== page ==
We know that planting trees into a disturbed slag heap doesn’t work, so symbolic careful attention must be paid to associations, such as soil rhizobia and microfauna essential to sustaining native surface vegetation.

While it’s impossible to take a site back to its original state, ideally it should be returned to a comparable state – or one suited to future uses, such as agriculture. Revegetation is a slow process, so even successful, the indirect impacts upon climate change from loss of (carbon-sequestering) trees, increasing net emissions over so many years, must also be calculated when assessing environmental impacts.

This is where building an ESG approach into the early design phase of mine development is essential. A green approach that focuses on minimising emissions and erosion will reduce land degression and assist rehabilitation and hence reduce net carbon and other emissions.

Characteristics of mine remediation

Where chemical contamination (for example, due to the production of toxic dust or acid mine drainage) has occurred as well as land degradation, a mine site will also need remediation.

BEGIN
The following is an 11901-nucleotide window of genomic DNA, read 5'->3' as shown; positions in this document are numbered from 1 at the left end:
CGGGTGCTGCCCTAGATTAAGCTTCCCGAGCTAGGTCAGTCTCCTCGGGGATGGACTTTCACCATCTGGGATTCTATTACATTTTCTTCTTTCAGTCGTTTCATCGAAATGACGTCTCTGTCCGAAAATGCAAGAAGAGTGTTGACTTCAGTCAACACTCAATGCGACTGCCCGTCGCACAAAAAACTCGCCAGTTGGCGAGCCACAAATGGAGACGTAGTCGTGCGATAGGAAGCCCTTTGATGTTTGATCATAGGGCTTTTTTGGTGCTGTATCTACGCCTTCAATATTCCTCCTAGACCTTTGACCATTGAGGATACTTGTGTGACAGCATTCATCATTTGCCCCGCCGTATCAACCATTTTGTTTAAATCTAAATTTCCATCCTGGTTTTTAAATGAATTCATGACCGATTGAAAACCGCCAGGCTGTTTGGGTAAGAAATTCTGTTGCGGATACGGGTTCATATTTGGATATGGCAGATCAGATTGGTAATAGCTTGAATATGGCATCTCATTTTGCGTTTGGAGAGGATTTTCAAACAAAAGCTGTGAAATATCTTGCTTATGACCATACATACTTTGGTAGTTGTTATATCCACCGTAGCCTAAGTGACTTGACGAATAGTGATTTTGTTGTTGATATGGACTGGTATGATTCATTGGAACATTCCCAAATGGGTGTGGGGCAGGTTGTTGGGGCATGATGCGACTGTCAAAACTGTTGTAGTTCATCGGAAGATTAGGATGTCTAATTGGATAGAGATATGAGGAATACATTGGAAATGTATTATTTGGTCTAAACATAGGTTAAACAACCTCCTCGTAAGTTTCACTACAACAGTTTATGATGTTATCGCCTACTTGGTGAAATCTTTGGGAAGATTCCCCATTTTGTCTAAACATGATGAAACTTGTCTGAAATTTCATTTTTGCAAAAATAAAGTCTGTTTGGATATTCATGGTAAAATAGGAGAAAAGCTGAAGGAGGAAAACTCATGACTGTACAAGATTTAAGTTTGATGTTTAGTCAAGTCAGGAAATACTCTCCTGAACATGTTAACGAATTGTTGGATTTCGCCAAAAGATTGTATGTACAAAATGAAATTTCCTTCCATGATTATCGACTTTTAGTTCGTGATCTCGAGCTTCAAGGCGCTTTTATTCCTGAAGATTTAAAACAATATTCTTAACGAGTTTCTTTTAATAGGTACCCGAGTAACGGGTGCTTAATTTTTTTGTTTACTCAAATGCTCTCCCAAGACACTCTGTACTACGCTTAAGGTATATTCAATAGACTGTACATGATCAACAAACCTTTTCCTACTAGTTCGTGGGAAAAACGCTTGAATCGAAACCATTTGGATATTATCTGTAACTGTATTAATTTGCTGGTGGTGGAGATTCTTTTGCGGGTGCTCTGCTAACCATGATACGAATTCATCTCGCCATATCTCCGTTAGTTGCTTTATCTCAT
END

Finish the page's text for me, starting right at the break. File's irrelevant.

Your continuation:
This is done by first assessing the site and the severity of contamination, before proceeding with clean-up. Factors that need to be considered include the relevant governing policy (which varies according to state or territory),assessment of risks and an estimate of the threshold required to create a safe and healthy environment. These thresholds will vary depending upon the geographical, environmental, economic and social location. For example, nearby fragile coastal ecosystems, farms or residential properties will demand much tougher thresholds in order to ensure no undue risks are allowed.

Clearly there is no one-size-fits-all approach. Closure of mine sites will always require a carefully tailored approach, taking into account whether sites need rehabilitation only, or remediation as well; the attributes of the natural ecosystem; its proximity to communities and its likely future land uses. This means there is no off-the-shelf solution and that approaches will vary site by site. However, today we have the ability to convert technologies based on site specific details, enabling a generic response.

Unfortunately, discrepancies in policy between state and territories create confusion and variability in interpretation of what may be required, which means that many mining companies have to operate under different sets of often conflicting rules.

A uniform national approach to rehabilitation and remediation of mine sites across Australia is urgently needed. Also, while there are policy end points determining what is require when remediating land after mining, we currently have no policy end points for land rehabilitation. This means rehabilitation is often largely left to the discretion of individual companies and their social conscience. This needs to change.